Joint Committee On Human Rights Seventh Report


SEVENTH REPORT


The Joint Committee on Human Rights has agreed to the following Report:—

MAKING OF REMEDIAL ORDERS

Introduction

PURPOSE OF THE REPORT

1. The first 'remedial order' under the provisions of the Human Rights Act 1998 has now been made[5] and we have reported on its substance separately.[6] We decided this would be an opportune moment to report to each House on the lessons of this first use of the power. We hope this Report will be useful both to Parliament and to government departments which in future will be required to make further remedial orders.

2. We begin by describing the powers under which, and the process by which, remedial orders are made.[7] We then go on to make some general observations on the exercise of those powers and set out the general principles which this Committee will adopt in scrutinising the use of those powers.

REMEDIAL ORDERS

3. Under the Human Rights Act a Minister has power, in specified circumstances, to make a remedial order in order to remove an incompatibility between domestic law and a Convention right.

4. The trigger for the making of such an order is either a declaration made by a UK court,[8] or where it appears that a decision of the European Court of Human Rights has highlighted an incompatibility in UK law.[9]

5. The Act sets out the procedure for making such remedial orders. There are essentially two routes: the non-urgent, which requires a Minister first to make a proposal for an order and consult upon it, before laying an order in draft before Parliament which is then subject to affirmative resolution procedure; and the urgent procedure, under which the order may be made and laid but ceases to have effect if not approved by both Houses within a specified period.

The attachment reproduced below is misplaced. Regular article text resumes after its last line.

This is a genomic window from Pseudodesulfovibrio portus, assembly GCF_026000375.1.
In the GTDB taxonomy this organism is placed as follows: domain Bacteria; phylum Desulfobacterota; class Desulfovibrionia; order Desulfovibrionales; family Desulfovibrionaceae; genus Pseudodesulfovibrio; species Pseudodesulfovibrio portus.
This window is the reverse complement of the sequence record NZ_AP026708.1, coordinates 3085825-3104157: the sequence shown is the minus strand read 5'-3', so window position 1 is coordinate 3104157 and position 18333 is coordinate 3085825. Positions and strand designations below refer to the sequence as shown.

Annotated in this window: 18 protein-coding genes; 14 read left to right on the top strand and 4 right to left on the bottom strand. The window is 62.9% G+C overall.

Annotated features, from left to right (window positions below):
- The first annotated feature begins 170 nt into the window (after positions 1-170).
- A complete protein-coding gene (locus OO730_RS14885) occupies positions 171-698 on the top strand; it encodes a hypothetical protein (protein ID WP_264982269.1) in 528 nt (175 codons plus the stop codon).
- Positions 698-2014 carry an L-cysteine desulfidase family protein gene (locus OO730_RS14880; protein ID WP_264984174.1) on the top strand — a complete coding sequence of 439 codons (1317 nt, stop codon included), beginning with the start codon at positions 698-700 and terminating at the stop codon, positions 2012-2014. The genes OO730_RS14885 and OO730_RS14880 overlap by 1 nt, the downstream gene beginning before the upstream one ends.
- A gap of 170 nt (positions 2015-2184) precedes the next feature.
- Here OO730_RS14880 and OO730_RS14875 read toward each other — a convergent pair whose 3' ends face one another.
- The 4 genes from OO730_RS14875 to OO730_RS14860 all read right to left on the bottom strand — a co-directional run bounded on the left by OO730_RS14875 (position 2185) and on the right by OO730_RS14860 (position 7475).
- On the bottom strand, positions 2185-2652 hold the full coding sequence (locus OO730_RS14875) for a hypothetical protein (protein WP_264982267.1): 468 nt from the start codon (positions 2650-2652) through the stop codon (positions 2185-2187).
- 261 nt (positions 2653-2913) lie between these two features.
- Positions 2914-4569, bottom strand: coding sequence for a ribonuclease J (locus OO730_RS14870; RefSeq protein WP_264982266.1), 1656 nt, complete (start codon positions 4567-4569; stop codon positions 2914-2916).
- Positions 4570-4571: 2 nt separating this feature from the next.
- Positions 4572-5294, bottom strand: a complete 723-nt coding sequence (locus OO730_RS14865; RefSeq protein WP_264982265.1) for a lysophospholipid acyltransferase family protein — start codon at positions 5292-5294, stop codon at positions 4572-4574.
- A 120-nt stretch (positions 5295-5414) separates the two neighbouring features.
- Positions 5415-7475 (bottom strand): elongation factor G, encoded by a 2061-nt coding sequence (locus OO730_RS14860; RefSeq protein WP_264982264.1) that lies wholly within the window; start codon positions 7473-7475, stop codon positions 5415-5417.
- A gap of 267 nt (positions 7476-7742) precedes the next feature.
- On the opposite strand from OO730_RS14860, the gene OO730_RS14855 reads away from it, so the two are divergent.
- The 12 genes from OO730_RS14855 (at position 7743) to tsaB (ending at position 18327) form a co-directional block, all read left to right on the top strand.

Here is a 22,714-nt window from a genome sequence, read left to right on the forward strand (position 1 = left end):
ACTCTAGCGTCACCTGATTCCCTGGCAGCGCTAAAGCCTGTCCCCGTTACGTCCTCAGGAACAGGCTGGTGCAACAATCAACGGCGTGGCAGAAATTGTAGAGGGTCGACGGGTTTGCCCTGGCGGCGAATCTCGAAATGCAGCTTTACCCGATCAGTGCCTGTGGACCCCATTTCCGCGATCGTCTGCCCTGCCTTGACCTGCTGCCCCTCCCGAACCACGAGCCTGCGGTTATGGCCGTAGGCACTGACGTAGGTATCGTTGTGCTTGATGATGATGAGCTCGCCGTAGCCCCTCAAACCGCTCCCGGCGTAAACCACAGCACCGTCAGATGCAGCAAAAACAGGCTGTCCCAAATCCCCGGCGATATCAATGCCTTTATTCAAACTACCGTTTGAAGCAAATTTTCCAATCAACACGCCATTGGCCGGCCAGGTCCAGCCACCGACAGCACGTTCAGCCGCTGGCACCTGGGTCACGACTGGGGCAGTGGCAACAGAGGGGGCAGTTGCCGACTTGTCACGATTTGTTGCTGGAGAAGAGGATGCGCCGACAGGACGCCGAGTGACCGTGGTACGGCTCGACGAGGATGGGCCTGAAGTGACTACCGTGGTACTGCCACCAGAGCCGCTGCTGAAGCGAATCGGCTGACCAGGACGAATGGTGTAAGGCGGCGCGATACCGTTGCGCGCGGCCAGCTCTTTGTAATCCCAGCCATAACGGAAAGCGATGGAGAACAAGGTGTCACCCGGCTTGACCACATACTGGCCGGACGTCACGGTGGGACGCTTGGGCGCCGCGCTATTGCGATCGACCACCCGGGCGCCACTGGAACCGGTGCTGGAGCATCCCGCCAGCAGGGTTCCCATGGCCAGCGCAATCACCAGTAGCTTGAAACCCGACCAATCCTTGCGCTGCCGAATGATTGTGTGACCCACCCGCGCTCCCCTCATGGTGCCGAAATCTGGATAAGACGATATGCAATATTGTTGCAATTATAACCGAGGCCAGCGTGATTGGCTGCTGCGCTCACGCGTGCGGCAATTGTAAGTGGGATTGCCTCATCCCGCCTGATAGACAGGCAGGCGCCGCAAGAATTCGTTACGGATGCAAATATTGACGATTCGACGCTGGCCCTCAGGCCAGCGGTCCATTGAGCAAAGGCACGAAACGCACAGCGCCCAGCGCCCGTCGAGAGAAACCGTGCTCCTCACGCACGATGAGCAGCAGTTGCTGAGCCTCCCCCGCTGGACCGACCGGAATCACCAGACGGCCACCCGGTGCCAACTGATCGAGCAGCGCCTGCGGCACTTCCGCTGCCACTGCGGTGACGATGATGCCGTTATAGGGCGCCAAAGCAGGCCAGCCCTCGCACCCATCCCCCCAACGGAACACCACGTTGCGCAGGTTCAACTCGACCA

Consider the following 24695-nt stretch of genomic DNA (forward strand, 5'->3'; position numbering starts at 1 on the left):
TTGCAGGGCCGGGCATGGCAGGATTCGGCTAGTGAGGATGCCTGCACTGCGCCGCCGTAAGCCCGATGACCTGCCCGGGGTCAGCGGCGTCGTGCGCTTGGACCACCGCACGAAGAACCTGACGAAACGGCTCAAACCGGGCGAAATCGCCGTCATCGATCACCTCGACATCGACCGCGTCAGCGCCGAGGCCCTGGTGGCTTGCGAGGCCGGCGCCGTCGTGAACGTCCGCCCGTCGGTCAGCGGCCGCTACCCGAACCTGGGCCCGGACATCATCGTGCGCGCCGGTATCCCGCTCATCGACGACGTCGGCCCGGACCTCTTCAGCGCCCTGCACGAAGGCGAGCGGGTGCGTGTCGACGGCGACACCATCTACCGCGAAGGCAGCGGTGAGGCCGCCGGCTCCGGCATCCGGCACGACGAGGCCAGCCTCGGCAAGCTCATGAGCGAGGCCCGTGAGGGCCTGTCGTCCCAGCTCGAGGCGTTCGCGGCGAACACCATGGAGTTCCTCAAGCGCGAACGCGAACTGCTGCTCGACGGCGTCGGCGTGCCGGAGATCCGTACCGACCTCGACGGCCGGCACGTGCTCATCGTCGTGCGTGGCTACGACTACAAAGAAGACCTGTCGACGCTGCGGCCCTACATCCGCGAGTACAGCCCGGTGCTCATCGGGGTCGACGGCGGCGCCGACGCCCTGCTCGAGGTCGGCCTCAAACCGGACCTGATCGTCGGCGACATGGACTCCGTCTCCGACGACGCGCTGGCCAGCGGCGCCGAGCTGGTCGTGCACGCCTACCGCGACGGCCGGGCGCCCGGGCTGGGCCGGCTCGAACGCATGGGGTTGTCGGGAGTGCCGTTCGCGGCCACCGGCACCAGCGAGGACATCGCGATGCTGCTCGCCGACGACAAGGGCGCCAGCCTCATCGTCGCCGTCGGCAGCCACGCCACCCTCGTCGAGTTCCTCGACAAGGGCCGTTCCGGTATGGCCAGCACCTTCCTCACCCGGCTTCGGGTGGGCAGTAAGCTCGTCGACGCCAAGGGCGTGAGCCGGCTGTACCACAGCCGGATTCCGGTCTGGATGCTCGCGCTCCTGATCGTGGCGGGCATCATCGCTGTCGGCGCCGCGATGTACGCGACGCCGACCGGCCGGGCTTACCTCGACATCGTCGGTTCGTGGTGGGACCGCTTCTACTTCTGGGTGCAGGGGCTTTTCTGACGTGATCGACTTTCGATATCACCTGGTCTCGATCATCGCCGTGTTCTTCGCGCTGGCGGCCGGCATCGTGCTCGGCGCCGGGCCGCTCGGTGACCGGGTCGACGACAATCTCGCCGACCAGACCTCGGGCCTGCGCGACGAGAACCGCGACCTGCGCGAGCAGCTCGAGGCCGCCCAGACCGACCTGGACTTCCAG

6. The Joint Committee on Human Rights is required to report to each House, within the various statutory periods set out in the Act, on each proposal for a remedial order, draft remedial order or urgent procedure remedial order laid before Parliament.

Part 1: Powers and Procedures

WHAT IS A REMEDIAL ORDER?

7. A Remedial Order is a form of subordinate legislation which has the power to amend or repeal primary legislation for purposes and in circumstances specified in the Human Rights Act 1998. It is a fast-track method of removing incompatibilities with Convention rights which emerge in the course of litigation in courts in the UK or at the European Court of Human Rights (ECtHR) at Strasbourg. The relevant provisions are contained in sections 4 and 10 of, and Schedule 2 to, the 1998 Act.

POWERS

8. A Remedial Order may make such amendments to the incompatible legislation (and, where the legislation in question is subordinate legislation, to primary legislation which prevents removal of the incompatibility) as the Minister considers necessary to remove the incompatibility.[10] An Order may—

  • amend any primary or subordinate legislation and revoke subordinate legislation;[11]

  • contain such incidental, supplemental, consequential or transitional provision as the person making it considers appropriate;[12]

  • have retrospective effect, save that nobody is to be guilty of an offence solely as a result of the retrospective effect[13] (this allows past victims of an incompatibility to be relieved of its legal consequences);

  • make provision for the delegation of specific functions;[14]

  • make different provision for different cases,[15] allowing (for example) parties to the litigation in which a declaration of incompatibility was made and to other similar litigation, but not other people, to be retrospectively relieved of the effects of the incompatibility.

CIRCUMSTANCES IN WHICH A REMEDIAL ORDER MAY BE MADE.

9. The trigger for giving a Minister the power to make a Remedial Order is either the making of a declaration of incompatibility[16] by a United Kingdom court in respect of legislation,[17] followed by—

  • a written statement by all parties that they do not intend to appeal;
  • or the completion of any appeal process; or the expiry of the time limit for an appeal;

or a finding by the European Court of Human Rights, made after 2 October 2001 in proceedings against the United Kingdom, which makes it appear to a Minister or to Her Majesty in Council that a provision of legislation[18] is incompatible with an obligation of the United Kingdom arising under the European Convention on Human Rights.[19]

10. After one of these events, a Minister may start the process of removing the incompatibility by way of a Remedial Order if, and only if, he or she 'considers that there are compelling reasons for proceeding under this section',[20] that is for using subordinate legislation rather than proceeding by way of a Bill. We have more to say about what we consider such 'compelling reasons' might be below.